Over the years, Thibodeaux’s classroom has changed and evolved, partially due to the continuing education and experiences she gets through the T³™ community.

Lukens is still a friend and mentor to Thibodeaux and encouraged her to find her niche. “For me, it was adding a robotics class — maybe not a traditional robotics class — it’s very much a STEM projects class. It’s all we do. It’s powerful to find your niche.”

Thibodeaux’s classes have a large focus on STEM projects. She finds these lessons allow for productive struggle for her students. When the students get stuck, they have to troubleshoot.

“A lot of times in education, students just want the right answer. You will never get opportunity to just have the right answer in the real world. Being able to troubleshoot and problem-solve is the rest of your life.”

Students learn how to code with Python and build an interactive “snake game” on TI-Nspire™ software.

Thibodeaux recalled another piece of advice Lukens imparted to her: “Yes, as educators, we want these high test scores, but really your job is to prepare students for whatever their ‘next’ is, be it a biologist, pre-med, military, or a wife or father.”

Micro:bits and Rovers are popular additions to Thibodeaux’s robotics classroom.

Students create mazes for each other to navigate. Color blocks signal directions to the Rover.

Being a T³™ instructor has also empowered Thibodeaux to grow as a facilitator of learning. She is constantly immersed in education research and best practices from fellow T³™ instructors, keeping her up to date in education standards. Thibodeaux is also quick to share her soapbox — she is no longer a “siloed” teacher.

“I don’t just teach chemistry. I don’t just teach robotics. I teach students the skills that are necessary to get them to the next level, which just happens to include chemistry and robotics and using some really cool technology.”

Students get creative as they build their own solutions for working elevator prototypes.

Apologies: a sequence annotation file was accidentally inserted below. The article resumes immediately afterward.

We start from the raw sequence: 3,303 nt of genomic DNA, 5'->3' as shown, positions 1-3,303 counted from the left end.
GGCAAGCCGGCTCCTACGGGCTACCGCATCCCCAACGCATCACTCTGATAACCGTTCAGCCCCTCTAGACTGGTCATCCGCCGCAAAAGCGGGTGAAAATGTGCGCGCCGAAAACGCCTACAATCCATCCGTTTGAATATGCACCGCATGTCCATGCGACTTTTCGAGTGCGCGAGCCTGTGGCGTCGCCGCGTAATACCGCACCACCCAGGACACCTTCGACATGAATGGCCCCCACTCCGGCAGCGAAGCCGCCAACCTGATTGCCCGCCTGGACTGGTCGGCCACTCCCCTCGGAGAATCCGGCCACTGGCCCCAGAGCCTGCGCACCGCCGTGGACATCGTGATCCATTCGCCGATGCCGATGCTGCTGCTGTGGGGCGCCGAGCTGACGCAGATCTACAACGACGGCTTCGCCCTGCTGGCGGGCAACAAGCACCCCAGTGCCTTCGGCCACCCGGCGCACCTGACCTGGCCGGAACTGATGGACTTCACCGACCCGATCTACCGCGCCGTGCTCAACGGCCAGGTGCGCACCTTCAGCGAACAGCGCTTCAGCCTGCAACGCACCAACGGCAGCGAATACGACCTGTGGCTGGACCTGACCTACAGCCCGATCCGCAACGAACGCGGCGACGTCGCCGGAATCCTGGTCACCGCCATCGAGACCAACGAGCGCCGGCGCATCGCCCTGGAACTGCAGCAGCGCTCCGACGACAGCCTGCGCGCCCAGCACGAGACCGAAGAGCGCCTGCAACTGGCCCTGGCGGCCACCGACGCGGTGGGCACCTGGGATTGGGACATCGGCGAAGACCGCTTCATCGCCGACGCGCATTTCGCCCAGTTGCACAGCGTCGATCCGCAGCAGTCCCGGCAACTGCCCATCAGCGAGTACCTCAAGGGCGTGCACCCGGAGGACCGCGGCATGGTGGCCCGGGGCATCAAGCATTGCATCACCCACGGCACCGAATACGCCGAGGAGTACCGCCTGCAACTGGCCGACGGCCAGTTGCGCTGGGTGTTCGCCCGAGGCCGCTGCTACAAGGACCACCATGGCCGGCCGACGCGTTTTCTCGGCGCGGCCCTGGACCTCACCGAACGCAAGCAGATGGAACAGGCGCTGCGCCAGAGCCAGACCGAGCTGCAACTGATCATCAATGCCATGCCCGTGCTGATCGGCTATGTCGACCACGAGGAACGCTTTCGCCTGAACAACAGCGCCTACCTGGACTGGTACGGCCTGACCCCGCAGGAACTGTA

“I’m also not limited to the resources within the four walls of my school.” She continued, “I can call, text and email the relationships I’ve made in [the] T³™ [community], in the States and overseas. We can test, troubleshoot and refine ideas and lessons together. These things, I feel, have made me a better teacher.”

A wide variety of STEM project styles keep students engaged.

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Next step: finding the leader in yourself

The T³™ community is waiting for you. TI is hosting two T³™ TLCs coming up this summer. You can apply until April 3, 2023. Successful applicants will be notified by April 28, 2023.

There is no cost for this T³™ TLC instruction. Plus, TI covers your hotel and meals. You just need to get yourself there.

“I wanted to be a better teacher because I have kids in front of me. I need to be better for them. I tell my students all the time, ‘The only person I compare myself to is the person I was yesterday.’”

Follow Stacy Thibodeaux on Twitter to see more awesome student projects, words of encouragement, and possibly to find your new mentor.

About: Stacy Thibodeaux is a T³™ National Instructor. She holds a Bachelor of Science in biology and chemistry and a master’s degree in educational leadership from the University of Louisiana at Lafayette. She is currently at Southside High School in Youngsville, Louisiana, where she teaches all levels of chemistry I and II. She uses TI technology in her Introduction to Robotics course and to assist her teaching, data collection, and modeling math concepts, linking them to science content.